Dutchman Martijn Wismeijer is very cautious when it comes to storing Bitcoin - so much so that in 2014, he had two NFC (near field communication) chips surgically implanted into each hand to store his encrypted Bitcoin keys. Wismeijer stated a number of reasons for…
Dutchman Martijn Wismeijer is very cautious when it comes to storing Bitcoin – so much so that in 2014, he had two NFC (near field communication) chips surgically implanted into each hand to store his encrypted Bitcoin keys.
Wismeijer stated a number of reasons for the drastic method of storing crypto, saying he had lost the majority of his Bitcoin over the years to exchange failure, hacking, and theft.
“I can safely say most of the bitcoin, more than 80 percent, I have lost due to hacks, thefts, exchanges gone bad and other problems. If I would’ve had the chip in 2010, I’d probably be a rich man by now.”
However, Wismeijer was also simply curious about the idea of storing his digital currency in his skin, telling IBTimes “I did it because I wanted to experiment with strong bitcoins using subdermal implants because that’s what I thought would be the Holy Grail of contactless payments.”
He had the procedure done at a body piercing studio, which he recommends to anyone wishing to have the procedure done. The chips are manufactured from glass and measure 2mm x 12mm end to end, the size of a small grain of rice. Wismeijer said the process was less painful than an IV drip injection, and pointed out that the procedure is commonly carried out on household pets with no issues.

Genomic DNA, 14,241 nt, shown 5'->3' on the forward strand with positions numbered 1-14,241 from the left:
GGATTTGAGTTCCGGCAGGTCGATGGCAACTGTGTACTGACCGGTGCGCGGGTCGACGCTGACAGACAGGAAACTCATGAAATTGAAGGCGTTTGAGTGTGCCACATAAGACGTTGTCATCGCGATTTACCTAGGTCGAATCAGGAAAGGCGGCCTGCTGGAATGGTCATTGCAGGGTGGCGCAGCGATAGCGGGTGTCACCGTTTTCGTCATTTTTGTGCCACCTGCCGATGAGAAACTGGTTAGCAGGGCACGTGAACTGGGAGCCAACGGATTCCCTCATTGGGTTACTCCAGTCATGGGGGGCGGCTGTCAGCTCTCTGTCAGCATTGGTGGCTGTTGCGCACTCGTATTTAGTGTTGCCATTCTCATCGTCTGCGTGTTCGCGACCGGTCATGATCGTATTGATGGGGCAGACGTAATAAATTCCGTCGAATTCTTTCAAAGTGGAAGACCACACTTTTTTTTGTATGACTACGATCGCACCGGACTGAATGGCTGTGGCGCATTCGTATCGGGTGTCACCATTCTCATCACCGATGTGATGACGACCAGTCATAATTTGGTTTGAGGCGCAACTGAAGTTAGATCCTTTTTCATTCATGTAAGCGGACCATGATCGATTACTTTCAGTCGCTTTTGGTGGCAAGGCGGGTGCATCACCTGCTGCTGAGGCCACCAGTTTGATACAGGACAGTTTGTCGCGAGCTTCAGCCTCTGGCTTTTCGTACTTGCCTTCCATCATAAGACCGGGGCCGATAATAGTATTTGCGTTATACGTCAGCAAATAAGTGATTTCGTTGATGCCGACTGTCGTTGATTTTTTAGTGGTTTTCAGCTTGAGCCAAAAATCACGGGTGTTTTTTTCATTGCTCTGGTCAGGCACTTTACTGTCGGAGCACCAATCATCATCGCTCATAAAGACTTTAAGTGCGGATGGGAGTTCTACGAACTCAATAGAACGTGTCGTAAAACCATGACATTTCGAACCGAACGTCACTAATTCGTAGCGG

The NFC chips store 888 bytes of data each, which is enough storage for 26 encrypted Bitcoin address keys. Wismeijer says he uses his chips every day to make purchases – the process involves scanning the chips with his smartphone to receive and then decrypt the keys in order to make a transaction. The keys can be removed and replaced with new keys for other cryptocurrencies remotely with a smartphone, and encryption prevents people from simply scanning Wisemeijer’s hands to read his keys.
Because of the attention he’s received, he never stores large amounts on the chips to prevent being targeted by thieves, but he says that he’s not the only one storing digital currencies in this way. Wismeijer owns General Bytes, a company that installs Bitcoin ATMs in locations throughout the world.
After being featured in the news, many of his employees followed suit, and Wismeijer says he knows “at least 50” individuals in the Prague area alone using subdermal Bitcoin wallets.
While the method may seem drastic, Bitcoin security is an important issue. Reportedly up to 23% of all Bitcoin has already been irreversibly lost, leading people to take their security very seriously indeed.
Though FDA approved, the process is apparently not without its risks, with certain studies potentially linking NFC chips to cancer. However, the health risks will not deter everyone, and years later people continue to follow Wismeijer’s lead in taking the ultimate security precaution to protect their Bitcoin.
Featured image from Twitter/Martijn Wismeijer.
Last modified: January 24, 2020 11:11 PM UTC